Re: Logical Graphs, Iconicity, Interpretation



The quote you have given does not match the standard Peircean trichotomy of icon, index, symbol. 
See this quote from CP 4.448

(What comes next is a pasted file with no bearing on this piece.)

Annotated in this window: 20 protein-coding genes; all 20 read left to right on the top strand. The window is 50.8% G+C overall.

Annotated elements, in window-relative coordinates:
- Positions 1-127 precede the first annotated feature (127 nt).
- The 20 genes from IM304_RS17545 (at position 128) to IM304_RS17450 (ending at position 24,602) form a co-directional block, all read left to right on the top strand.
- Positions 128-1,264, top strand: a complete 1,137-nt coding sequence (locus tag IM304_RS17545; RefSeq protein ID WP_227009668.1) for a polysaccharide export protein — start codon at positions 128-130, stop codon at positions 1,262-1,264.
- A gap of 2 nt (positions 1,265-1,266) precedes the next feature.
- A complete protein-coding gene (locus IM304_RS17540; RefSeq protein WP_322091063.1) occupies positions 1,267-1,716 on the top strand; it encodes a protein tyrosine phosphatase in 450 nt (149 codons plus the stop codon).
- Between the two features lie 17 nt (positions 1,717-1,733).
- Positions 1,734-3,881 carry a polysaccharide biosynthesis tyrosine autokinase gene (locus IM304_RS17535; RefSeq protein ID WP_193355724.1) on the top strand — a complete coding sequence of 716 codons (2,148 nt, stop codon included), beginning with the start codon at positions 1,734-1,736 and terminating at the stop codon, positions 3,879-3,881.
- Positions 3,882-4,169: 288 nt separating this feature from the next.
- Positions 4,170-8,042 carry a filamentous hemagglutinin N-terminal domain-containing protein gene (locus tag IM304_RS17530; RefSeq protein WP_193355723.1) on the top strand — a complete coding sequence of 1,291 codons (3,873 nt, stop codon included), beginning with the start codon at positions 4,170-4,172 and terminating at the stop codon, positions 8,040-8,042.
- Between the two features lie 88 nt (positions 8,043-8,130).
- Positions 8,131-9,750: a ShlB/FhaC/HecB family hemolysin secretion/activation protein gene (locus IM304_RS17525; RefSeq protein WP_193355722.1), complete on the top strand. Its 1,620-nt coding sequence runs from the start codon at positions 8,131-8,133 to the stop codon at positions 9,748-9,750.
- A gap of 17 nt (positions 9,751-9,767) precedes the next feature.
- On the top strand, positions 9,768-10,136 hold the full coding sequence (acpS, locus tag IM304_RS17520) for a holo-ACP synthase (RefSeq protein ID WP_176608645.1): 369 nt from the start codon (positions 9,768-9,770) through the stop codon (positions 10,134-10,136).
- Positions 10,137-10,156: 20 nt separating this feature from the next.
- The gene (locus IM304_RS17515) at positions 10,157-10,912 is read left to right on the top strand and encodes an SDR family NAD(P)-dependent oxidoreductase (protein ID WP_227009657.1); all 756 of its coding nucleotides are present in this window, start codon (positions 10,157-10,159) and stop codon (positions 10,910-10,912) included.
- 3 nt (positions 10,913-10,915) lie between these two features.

"A sign, or, to use a more general and more definite term, a representamen, is of one or other of three kinds:†1 it is either an icon, an index, or a symbol. An icon is a representamen of what it represents and for the mind that interprets it as such, by virtue of its being an immediate image, that is to say by virtue of characters which belong to it in itself as a sensible object, and which it would possess just the same were there no object in nature that it resembled, and though it never were interpreted as a sign. It is of the nature of an appearance, and as such, strictly speaking, exists only in consciousness, although for convenience in ordinary parlance and when extreme precision is not called for, we extend the term icon to the outward objects which excite in consciousness the image itself. A geometrical diagram is a good example of an icon. A pure icon can convey no positive or factual information; for it affords no assurance that there is any such thing in nature. But it is of the utmost value for enabling its interpreter to study what would be the character of such an object in case any such did exist. Geometry sufficiently illustrates that. Of a completely opposite nature is the kind of representamen termed an index. This is a real thing or fact which is a sign of its object by virtue of being connected with it as a matter of fact and by also forcibly intruding upon the mind, quite regardless of its being interpreted as a sign. It may simply serve to identify its object and assure us of its existence and presence. But very often the nature of the factual connexion of the index with its object is such as to excite in consciousness an image of some features of the object, and in that way affords evidence from which positive assurance as to truth of fact may be drawn. A photograph, for example, not only excites an image, has an appearance, but, owing to its optical connexion with the object, is evidence that that appearance corresponds to a reality. A symbol is a representamen whose special significance or fitness to represent just what it does represent lies in nothing but the very fact of there being a habit, disposition, or other effective general rule that it will be so interpreted. Take, for example, the word “man.” These three letters are not in the least like a man; nor is the sound with which they are associated. Neither is the word existentially connected with any man as an index. It cannot be so, since the word is not an existence at all. The word does not consist of three films of ink. If the word “man” occurs hundreds of times in a book of which myriads of copies are printed, all those millions of triplets of patches of ink are embodiments of one and the same word. I call each of those embodiments a replica of the symbol. This shows that the word is not a thing. What is its nature? It consists in the really working general rule that three such patches seen by a person who knows English will effect his conduct and thoughts according to a rule. Thus the mode of being of the symbol is different from that of the icon and from that of the index. An icon has such being as belongs to past experience. It exists only as an image in the mind. An index has the being of present experience. The being of a symbol consists in the real fact that something surely will be experienced if certain conditions be satisfied. Namely, it will influence the thought and conduct of its interpreter. Every word is a symbol. Every sentence is a symbol. Every book is a symbol. Every representamen depending upon conventions is a symbol. Just as a photograph is an index having an icon incorporated into it, that is, excited in the mind by its force, so a symbol may have an icon or an index incorporated into it, that is, the active law that it is may require its interpretation to involve the calling up of an image, or a composite photograph of many images of past experiences, as ordinary common nouns and verbs do; or it may require its interpretation to refer to the actual surrounding circumstances of the occasion of its embodiment, like such words as that, this, I, you, which, here, now, yonder, etc. Or it may be pure symbol, neither iconic nor indicative, like the words and, or, of, etc."